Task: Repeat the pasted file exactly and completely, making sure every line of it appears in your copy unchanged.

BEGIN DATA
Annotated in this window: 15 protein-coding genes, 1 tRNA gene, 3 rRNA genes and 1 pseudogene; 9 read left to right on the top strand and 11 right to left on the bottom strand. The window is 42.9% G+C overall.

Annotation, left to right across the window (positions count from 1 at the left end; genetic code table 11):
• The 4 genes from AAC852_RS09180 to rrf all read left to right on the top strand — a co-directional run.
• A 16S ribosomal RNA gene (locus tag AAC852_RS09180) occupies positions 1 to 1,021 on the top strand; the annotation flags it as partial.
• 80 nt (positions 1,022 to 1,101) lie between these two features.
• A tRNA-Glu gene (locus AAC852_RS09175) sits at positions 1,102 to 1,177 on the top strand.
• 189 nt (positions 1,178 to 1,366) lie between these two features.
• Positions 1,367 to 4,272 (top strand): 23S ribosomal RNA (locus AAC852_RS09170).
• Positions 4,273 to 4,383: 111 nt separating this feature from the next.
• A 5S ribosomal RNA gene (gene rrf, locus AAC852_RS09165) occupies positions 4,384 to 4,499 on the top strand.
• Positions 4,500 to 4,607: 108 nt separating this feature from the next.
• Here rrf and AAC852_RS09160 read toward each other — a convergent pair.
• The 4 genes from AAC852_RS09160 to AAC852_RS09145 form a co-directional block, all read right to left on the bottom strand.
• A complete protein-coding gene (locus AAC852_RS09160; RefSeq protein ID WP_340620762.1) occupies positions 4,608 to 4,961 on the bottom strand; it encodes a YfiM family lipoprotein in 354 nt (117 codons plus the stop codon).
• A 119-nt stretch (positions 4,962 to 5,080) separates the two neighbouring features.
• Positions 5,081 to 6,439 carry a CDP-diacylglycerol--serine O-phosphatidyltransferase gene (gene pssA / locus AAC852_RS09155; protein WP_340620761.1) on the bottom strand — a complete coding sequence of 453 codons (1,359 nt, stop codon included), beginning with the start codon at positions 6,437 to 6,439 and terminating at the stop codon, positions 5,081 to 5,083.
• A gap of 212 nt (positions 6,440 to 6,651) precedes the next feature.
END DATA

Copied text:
Annotated in this window: 15 protein-coding genes, 1 tRNA gene, 3 rRNA genes and 1 pseudogene; 9 read left to right on the top strand and 11 right to left on the bottom strand. The window is 42.9% G+C overall.

Annotation, left to right across the window (positions count from 1 at the left end; genetic code table 11):
• The 4 genes from AAC852_RS09180 to rrf all read left to right on the top strand — a co-directional run.
• A 16S ribosomal RNA gene (locus tag AAC852_RS09180) occupies positions 1 to 1,021 on the top strand; the annotation flags it as partial.
• 80 nt (positions 1,022 to 1,101) lie between these two features.
• A tRNA-Glu gene (locus AAC852_RS09175) sits at positions 1,102 to 1,177 on the top strand.
• 189 nt (positions 1,178 to 1,366) lie between these two features.
• Positions 1,367 to 4,272 (top strand): 23S ribosomal RNA (locus AAC852_RS09170).
• Positions 4,273 to 4,383: 111 nt separating this feature from the next.
• A 5S ribosomal RNA gene (gene rrf, locus AAC852_RS09165) occupies positions 4,384 to 4,499 on the top strand.
• Positions 4,500 to 4,607: 108 nt separating this feature from the next.
• Here rrf and AAC852_RS09160 read toward each other — a convergent pair.
• The 4 genes from AAC852_RS09160 to AAC852_RS09145 form a co-directional block, all read right to left on the bottom strand.
• A complete protein-coding gene (locus AAC852_RS09160; RefSeq protein ID WP_340620762.1) occupies positions 4,608 to 4,961 on the bottom strand; it encodes a YfiM family lipoprotein in 354 nt (117 codons plus the stop codon).
• A 119-nt stretch (positions 4,962 to 5,080) separates the two neighbouring features.
• Positions 5,081 to 6,439 carry a CDP-diacylglycerol--serine O-phosphatidyltransferase gene (gene pssA / locus AAC852_RS09155; protein WP_340620761.1) on the bottom strand — a complete coding sequence of 453 codons (1,359 nt, stop codon included), beginning with the start codon at positions 6,437 to 6,439 and terminating at the stop codon, positions 5,081 to 5,083.
• A gap of 212 nt (positions 6,440 to 6,651) precedes the next feature.